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Friday November 1, 2013

An equal blend of emotion and technique

He directed 'essential films of Quebec cinema,' tackling topics such as tradition and diversity

Special to The Globe and Mail

Michel Brault was a 19-year-old scoutmaster in the summer of 1947 when a 17-year-old by the name of Claude Jutra showed up with a Bolex camera at the camp where he was working. As a lark, the two teenagers made a short amateur film, Le dément du lac Jean-Jeunes. This would mark the beginning of a collaboration that resulted in some of the best films ever made in this country.

After Mr. Jutra's death in 1986, Mr. Brault continued to direct documentaries and feature films that chronicled Quebec's social and political history. His name appears on more than 200 film credits, four of which consistently show up on any Top 10 list of the best Canadian films.

Mr. Brault's crystalline camerawork coloured the mood of Mon oncle Antoine, Mr. Jutra's classic, as well as Les bons débarras. Mr. Brault was also the only Canadian to pick up a best director award at the Cannes Film Festival for Les ordres, his 1974 seminal study of the effects of the War Measures Act in Canada. The New Yorker described it as "an angry, beautiful film," and compared his work to that of Costa-Gavras. Mr. Brault also directed the equally acclaimed Pour la suite du monde for the National Film Board of Canada, a film about whaling on the St. Lawrence River.

Over his career, Mr. Brault collected six Genies and 13 Gémeaux, and was recognized with the Governor General's Award. He was 85 when he died of a heart attack on Sept. 21 near Huntsville, Ont., where he was to be honoured with a lifetime achievement award by the Film North festival. He leaves his wife, Marie Marthe Tardif, and their three children.

"He was a poet with the camera, and he made a serious actor out of me," said former senator Jean Lapointe, who worked with Mr. Brault on Les ordres. "Even though I was a Liberal, I was against the War Measures Act. When he cast me as Clermont Boudreau, one of the victims, he told me a bit about the character, then he asked me to take 200 steps. Based on the troubled way I walked and carried myself, he gave me the part. He was a very gentle man, soft-spoken, very easy to work with."

Mr. Brault, a doctor's son, was born in Montreal on June 25, 1928, and educated at Collège Stanislas. It was at Séminaire Saint-Jean where he learned the basics of photography and discovered "how to chase light" with a camera.

His collaboration with Mr. Jutra reinforced his ambition to be a filmmaker, and he always credited Mr. Jutra as his mentor. "I learned everything from Claude," he once told a reporter. "Claude was the real genius, I only tagged along."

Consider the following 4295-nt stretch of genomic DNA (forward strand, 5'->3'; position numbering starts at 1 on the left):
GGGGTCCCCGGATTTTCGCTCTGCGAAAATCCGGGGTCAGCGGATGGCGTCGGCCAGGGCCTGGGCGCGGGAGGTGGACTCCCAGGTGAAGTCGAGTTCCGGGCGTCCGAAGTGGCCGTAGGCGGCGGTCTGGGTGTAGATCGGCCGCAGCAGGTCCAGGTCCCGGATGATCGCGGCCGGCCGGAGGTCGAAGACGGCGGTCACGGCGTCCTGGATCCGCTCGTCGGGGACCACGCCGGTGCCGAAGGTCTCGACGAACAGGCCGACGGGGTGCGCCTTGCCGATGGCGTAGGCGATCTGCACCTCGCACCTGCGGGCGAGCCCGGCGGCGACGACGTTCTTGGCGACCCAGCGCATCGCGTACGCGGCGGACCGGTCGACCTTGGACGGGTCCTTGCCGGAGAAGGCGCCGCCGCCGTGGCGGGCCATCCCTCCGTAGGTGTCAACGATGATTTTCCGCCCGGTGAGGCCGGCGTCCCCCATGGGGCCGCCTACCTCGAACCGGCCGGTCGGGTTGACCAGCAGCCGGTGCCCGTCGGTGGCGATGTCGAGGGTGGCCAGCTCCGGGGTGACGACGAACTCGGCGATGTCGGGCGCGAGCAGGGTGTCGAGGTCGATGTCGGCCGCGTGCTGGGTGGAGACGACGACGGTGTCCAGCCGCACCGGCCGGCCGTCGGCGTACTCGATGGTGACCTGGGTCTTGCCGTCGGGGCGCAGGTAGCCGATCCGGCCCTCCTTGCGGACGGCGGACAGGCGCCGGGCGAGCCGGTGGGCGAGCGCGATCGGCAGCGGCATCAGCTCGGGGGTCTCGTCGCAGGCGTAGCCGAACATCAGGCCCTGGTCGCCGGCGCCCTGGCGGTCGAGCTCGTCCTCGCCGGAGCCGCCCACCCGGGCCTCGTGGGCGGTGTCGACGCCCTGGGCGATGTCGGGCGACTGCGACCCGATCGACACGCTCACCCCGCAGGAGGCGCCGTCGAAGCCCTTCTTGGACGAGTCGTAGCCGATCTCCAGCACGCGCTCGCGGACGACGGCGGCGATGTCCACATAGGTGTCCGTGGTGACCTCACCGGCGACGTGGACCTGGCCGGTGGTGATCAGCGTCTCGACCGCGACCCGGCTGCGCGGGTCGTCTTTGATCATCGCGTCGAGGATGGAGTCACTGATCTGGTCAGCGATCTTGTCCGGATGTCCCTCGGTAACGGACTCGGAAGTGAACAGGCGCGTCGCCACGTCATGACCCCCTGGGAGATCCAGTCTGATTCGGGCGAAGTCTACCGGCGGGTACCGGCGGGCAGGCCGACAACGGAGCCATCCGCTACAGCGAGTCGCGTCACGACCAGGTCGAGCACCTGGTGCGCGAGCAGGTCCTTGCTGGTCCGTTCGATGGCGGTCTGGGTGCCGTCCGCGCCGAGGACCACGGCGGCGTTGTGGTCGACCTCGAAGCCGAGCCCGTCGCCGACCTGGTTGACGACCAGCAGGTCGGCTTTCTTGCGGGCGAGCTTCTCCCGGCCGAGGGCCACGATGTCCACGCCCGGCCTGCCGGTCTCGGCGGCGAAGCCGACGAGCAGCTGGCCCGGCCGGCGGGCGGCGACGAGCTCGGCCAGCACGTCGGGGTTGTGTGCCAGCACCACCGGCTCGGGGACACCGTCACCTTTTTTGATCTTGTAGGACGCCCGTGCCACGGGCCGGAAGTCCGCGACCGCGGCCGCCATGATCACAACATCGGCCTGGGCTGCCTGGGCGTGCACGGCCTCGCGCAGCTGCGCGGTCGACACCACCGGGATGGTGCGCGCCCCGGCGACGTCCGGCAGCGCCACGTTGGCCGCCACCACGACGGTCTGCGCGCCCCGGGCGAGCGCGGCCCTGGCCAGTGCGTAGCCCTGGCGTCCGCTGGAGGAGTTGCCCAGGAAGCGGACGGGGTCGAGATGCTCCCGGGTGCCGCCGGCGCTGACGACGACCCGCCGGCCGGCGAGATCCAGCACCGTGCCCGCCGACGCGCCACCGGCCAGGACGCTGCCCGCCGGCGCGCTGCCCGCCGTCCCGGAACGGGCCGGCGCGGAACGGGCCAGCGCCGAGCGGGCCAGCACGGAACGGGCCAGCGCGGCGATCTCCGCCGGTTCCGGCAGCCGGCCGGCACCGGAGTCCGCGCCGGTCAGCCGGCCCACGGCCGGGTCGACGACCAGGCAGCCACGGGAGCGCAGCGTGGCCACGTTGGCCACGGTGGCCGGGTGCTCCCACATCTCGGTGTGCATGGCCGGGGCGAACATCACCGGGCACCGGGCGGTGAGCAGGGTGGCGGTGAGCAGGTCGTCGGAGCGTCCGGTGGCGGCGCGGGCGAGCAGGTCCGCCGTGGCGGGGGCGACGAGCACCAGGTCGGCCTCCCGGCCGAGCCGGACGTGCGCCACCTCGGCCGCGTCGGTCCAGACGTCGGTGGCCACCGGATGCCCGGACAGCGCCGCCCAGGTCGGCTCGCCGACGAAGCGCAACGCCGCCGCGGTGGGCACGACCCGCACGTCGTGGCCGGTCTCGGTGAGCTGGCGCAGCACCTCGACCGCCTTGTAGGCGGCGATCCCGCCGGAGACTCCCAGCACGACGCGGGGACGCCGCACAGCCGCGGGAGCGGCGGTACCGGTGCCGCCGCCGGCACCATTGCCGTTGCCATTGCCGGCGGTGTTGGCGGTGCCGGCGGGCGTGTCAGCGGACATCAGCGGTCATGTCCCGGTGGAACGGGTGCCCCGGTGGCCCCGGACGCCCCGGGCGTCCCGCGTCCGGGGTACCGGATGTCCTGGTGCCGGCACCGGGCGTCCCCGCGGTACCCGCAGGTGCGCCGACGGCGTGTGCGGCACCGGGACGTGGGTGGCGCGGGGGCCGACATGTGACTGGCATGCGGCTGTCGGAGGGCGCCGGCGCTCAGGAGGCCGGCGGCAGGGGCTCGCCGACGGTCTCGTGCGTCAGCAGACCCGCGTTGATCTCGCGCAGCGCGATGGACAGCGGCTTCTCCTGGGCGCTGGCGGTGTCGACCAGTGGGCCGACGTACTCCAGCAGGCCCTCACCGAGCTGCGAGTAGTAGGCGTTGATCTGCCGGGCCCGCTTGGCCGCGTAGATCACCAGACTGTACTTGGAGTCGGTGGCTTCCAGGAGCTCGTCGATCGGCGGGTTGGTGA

To satisfy his parents, Mr. Brault enrolled at Université de Montréal, but dropped out after a year when he was hired as a camera assistant at the National Film Board. He experimented with a hand-held camera and, during the dawn of television, worked with Radio-Canada. He went to France to study cinéma vérité. In 1958, Mr. Brault made his directorial debut with Les raquetteurs, an NFB documentary on a snowshoe competition.

In 1965, he started his own production company, Nanouk Films. For Mr. Brault, making films wasn't just an intellectual exercise, but a physical one. "You have to be in good shape, in good health. It is strenuous work. I have always believed that to make a good film, there must be balance between technique and content," he once said. "Half of your brain must be technical, while the other half has to be emotional."

He directed Entre la mer et l'eau douce, an allegorical loss-of-innocence drama about a singer who leaves his small Quebec village to find his fame and fortune in the big city. Mr. Brault was also the cinematographer on Mr. Jutra's classic Kamouraska.

He later explored Quebec's changing demographics and growing ethnic diversity in two films. Les noces de papier, which is about an arranged marriage, starred his protégé, Geneviève Bujold, whom he first cast in the 1960s.

"He allowed me to be free in front of the camera," she said in an interview from her home in Malibu. "Michel saw beauty in everything and in everyone. He could capture your inner beauty with his camera. For me, he was like a sculptor who could see the form and reveal the soul hidden in a block of stone. Our relationship was based on my tremendous confidence in him."

Mr. Brault's next feature, Shabbat Shalom, dealt with the story of a Quebecker falling in love with a Hasidic Jewish woman.

Mr. Brault was among the first to experiment with 70 mm film with his work for Expo 86 in Vancouver, Un monde en liberté. Early in the 1990s, he was among the first filmmakers to embrace digital technology.

His last major film, Quand je serai parti ... vous vivrez encore, shot years ago, was a controversial historical epic about the aftermath of the 1837 rebellion.

"He is ambidextrous, both eye and brain, recorder and creator," André Loiselle wrote in Cinema as History: Michel Brault and Modern Quebec, an appreciation for the Toronto International Film Festival.

"His distinctive legacy is that he not only directed a number of the essential films of Quebec cinema, but he was its most talented cinematographer, working on films that constitute the canon of the province's productions. "

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